A winter wade up Bowfell

Despite it being a relatively mild winter so far, the last couple of weeks have just been cold enough for all that wet grey precipitation the Lake District gets to fall as snow on higher ground.

And it turns out there’s quite a lot of it up there 🙂

Aiming high as ever, I’d set my alarm for an early morning jaunt to Langdale with a vague plan of heading as far as Scafell Pike and back; almost a full day out in winter but easily manageable and a walk I’ve done several times.

Thinking about it now it’s probably one of my favourites despite involving a bit of backtracking rather than being a circular route.

In the end yesterday, simply doing Bowfell then descending Ore Gap and back down via Angle Tarn was most of a day out.

The general consensus on the weather forecast was to be a bit cloudy early on before hopefully lifting and clearing in the afternoon.

Forecasts are of course just forecasts, and in the hills not necessarily something to rely wholly upon when planning a day out. A bit of flexibility can go a long way towards getting the maximum enjoyment from your day out.

Basically what I’m hinting at is yesterday’s weather was the opposite of what was predicted, with clearish skies around dawn deteriorating to moderate filth by late morning.

Langdale at dawn was an atmospheric winter joy. Patches of hanging mist, fresh overnight snow, and…. quiet. No screaming winds. Unusually flat calm.

There’s something unspeakably lovely about a calm winter day in the mountains. More beauty and less discomfort.

I played around for a while in the pre dawn light with more compositions than you’ll have the appetite to view here, then moved on slightly higher as some weak sun eventually managed to squeeze through the cloud and clip the tops of the pikes.

It wasn’t long before the sunlight was being shuffled out of the valley by incoming snow and the next two shots were the last I managed with any hint of warmth in the light.

The snow soon began to deepen and it was obvious I was going to be trailblazing again, the path (wherever it was) yet to be trampled down at all.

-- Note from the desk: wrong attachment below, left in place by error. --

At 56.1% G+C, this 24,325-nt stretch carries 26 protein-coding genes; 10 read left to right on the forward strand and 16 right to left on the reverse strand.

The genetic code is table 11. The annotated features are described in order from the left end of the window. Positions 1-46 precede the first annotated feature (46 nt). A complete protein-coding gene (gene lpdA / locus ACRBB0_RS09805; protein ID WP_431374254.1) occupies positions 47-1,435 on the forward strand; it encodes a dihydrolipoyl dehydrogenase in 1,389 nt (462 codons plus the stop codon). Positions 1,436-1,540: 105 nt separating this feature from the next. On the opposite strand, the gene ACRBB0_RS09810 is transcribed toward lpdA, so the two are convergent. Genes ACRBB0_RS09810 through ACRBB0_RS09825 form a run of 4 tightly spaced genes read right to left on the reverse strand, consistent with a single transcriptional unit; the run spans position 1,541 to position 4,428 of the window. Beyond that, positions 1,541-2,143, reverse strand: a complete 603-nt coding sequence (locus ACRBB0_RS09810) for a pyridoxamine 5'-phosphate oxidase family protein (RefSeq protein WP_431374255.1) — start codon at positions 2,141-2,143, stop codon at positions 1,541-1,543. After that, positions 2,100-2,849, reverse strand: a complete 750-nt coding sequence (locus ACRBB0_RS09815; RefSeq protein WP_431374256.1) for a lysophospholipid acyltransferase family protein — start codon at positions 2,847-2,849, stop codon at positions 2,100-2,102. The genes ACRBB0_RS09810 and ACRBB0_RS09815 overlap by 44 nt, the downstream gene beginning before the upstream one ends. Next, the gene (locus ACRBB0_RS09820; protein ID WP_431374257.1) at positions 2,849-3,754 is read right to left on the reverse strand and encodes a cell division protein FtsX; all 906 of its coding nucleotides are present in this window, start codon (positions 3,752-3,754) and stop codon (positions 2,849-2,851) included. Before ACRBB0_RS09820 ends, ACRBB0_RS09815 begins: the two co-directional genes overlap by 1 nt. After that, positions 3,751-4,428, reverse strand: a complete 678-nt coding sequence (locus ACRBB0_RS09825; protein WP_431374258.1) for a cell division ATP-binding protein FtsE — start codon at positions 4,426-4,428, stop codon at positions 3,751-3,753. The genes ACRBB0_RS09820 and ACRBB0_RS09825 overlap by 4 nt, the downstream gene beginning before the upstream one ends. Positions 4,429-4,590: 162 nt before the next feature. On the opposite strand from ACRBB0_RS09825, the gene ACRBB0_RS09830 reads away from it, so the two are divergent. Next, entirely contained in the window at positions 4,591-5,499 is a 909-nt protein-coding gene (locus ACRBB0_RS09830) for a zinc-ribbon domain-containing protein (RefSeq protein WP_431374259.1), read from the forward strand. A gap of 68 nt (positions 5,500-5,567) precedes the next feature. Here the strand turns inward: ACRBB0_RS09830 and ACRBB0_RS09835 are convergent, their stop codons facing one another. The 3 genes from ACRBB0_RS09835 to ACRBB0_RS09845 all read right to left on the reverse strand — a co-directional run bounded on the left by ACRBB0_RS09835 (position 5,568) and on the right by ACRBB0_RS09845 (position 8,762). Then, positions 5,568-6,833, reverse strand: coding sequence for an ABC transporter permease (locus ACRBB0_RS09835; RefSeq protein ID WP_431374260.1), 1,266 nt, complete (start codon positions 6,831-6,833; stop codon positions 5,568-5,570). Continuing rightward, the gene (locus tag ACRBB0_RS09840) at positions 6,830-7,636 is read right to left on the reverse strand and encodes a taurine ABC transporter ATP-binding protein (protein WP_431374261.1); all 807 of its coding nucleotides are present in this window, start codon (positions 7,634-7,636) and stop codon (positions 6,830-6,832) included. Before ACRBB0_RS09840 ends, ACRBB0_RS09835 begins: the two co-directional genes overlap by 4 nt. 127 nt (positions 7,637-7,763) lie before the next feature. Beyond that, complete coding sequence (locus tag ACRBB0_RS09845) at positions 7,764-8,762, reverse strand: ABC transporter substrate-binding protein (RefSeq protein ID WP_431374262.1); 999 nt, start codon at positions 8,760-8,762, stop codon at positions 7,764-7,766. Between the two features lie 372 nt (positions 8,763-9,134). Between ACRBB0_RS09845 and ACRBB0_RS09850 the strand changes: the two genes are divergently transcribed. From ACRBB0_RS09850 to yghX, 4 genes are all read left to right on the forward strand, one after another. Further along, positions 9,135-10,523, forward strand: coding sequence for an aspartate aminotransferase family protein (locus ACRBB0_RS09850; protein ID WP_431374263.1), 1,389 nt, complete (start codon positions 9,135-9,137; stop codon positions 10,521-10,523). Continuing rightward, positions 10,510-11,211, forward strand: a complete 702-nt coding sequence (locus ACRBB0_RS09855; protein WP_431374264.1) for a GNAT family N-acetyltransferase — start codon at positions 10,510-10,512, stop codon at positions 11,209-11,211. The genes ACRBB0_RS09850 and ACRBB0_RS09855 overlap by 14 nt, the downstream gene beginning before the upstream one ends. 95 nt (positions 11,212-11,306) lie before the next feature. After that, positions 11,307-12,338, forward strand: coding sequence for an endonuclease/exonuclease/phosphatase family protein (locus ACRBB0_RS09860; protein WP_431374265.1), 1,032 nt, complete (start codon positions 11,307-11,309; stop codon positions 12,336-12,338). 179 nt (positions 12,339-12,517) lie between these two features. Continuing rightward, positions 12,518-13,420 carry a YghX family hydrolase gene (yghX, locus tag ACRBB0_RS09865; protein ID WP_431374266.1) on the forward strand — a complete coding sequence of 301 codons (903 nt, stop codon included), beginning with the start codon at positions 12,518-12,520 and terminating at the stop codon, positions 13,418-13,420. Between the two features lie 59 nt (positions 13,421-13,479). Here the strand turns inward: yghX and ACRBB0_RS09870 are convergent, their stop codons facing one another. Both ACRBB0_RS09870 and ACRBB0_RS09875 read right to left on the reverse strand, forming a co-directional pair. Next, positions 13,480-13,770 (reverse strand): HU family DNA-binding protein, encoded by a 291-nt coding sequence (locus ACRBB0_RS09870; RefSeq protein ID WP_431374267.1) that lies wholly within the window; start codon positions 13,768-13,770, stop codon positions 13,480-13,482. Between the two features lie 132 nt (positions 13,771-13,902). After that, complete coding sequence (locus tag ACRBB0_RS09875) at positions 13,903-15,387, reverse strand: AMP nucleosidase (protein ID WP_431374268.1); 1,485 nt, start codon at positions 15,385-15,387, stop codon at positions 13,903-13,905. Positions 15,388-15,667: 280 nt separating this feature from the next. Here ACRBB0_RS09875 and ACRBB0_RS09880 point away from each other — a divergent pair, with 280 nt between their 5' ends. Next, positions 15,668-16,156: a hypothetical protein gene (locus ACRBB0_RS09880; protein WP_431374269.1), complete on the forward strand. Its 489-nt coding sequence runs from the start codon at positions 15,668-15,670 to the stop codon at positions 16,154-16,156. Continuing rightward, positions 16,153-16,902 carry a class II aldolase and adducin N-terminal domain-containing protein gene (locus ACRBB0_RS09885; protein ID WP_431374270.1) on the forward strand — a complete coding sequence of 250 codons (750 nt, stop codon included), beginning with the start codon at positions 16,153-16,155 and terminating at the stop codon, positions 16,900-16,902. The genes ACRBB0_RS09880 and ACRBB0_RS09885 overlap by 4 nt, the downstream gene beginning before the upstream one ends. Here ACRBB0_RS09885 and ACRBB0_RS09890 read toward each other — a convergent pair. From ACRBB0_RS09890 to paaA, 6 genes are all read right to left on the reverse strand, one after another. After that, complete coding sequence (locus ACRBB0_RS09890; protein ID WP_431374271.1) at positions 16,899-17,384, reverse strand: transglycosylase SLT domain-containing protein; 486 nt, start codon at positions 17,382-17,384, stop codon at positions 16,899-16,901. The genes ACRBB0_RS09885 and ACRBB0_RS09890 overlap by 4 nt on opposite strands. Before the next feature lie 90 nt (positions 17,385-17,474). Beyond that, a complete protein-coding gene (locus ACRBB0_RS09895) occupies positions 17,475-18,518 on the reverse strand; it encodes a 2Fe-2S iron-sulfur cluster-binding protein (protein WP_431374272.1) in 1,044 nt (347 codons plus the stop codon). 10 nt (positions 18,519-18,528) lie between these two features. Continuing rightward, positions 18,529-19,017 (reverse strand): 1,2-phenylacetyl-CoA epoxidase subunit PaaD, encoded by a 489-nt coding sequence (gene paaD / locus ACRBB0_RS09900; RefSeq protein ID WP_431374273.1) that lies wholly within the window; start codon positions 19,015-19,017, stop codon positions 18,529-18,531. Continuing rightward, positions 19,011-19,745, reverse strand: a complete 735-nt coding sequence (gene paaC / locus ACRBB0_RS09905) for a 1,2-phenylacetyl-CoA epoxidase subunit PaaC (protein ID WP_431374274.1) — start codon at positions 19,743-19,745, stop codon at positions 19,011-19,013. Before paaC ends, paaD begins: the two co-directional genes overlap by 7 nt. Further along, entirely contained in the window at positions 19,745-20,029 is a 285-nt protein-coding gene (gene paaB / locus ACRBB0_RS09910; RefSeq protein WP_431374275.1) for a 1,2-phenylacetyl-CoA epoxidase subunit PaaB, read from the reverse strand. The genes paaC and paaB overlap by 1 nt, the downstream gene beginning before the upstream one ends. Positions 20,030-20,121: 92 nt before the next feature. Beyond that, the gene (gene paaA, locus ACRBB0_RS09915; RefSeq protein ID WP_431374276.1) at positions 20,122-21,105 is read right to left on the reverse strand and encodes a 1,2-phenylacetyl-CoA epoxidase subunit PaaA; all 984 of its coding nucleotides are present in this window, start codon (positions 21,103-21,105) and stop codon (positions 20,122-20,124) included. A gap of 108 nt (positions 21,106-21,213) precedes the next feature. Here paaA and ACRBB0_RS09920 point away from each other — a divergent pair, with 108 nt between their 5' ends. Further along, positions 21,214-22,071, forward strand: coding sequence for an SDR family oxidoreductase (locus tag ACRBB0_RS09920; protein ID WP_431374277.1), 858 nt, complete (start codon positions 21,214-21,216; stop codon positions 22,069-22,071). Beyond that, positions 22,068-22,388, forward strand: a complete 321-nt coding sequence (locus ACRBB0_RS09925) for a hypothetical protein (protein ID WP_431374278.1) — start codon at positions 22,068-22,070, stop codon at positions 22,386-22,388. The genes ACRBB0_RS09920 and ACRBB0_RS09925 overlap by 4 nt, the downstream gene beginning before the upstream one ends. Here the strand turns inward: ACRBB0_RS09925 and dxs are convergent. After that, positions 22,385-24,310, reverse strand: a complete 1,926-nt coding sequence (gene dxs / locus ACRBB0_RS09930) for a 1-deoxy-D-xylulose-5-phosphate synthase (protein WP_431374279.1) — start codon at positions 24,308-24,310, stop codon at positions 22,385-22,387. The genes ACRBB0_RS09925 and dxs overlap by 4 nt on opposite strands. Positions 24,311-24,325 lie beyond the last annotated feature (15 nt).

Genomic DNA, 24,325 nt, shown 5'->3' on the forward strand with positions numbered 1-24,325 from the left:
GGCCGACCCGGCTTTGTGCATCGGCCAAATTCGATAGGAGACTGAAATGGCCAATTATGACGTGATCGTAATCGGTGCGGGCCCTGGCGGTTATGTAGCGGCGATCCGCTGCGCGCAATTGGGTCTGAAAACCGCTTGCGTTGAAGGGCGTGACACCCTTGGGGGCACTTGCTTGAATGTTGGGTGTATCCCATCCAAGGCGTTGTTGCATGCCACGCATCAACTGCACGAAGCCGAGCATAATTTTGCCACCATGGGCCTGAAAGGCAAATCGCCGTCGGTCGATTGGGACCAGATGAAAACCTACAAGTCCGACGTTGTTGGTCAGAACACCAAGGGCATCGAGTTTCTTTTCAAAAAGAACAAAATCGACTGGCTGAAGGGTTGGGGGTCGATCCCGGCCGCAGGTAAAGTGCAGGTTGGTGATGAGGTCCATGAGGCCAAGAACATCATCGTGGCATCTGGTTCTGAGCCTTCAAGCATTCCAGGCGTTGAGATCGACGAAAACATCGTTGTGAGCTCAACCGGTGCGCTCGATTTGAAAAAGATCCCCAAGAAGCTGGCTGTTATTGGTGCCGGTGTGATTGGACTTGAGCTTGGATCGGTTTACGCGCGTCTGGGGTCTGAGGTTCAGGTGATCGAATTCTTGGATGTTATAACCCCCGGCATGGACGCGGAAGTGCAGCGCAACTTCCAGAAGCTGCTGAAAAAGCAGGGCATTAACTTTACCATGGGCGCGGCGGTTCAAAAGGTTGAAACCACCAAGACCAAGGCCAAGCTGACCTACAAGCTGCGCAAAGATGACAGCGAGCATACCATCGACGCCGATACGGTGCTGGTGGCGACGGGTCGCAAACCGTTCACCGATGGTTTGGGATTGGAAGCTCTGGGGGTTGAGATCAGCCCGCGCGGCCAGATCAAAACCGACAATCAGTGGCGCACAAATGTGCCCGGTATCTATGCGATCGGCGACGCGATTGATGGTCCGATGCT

The last I saw of the sun for a while was a weak halo around Pike O Blisco, the ragged line of Browney Gill a deep scar on its flanks.

Head down I pushed on, progress getting tougher and slower and I disappeared up to the tops of my thighs on several occasions, falling over with a giddy chuckle in the process. If I carried on walking I’d probably just about be reaching Scafell Pike now as I type this 😉

After half an hour or so the sun unexpectedly began to breach the cloud layer again, painting the Langdale Pikes in zebra striped light.

Conditions then cleared out completely into brilliant blue and white, and foolish old I thought I was in delicious frolick around the summits with grandstand views.

Lifting cloud on Crinkle Crags

The route ahead towards Bowfell

Walking was easier on this flatter section at the top of the Band with a nice even covering of soft powder, and whilst snapping away I was passed by a couple headed for the Climber’s Traverse.

It swiftly became evident that this clearing of skies wasn’t the long term afternoon one the weather forecast had suggested as the cloud began to mass once again, this time with more permanence.

I made some final photographic gatherings of what remained of the view, from the rapidly disappearing Langdales..

…to patchy light over Buscoe Sike and Pike O’ Blisco….

… and all in between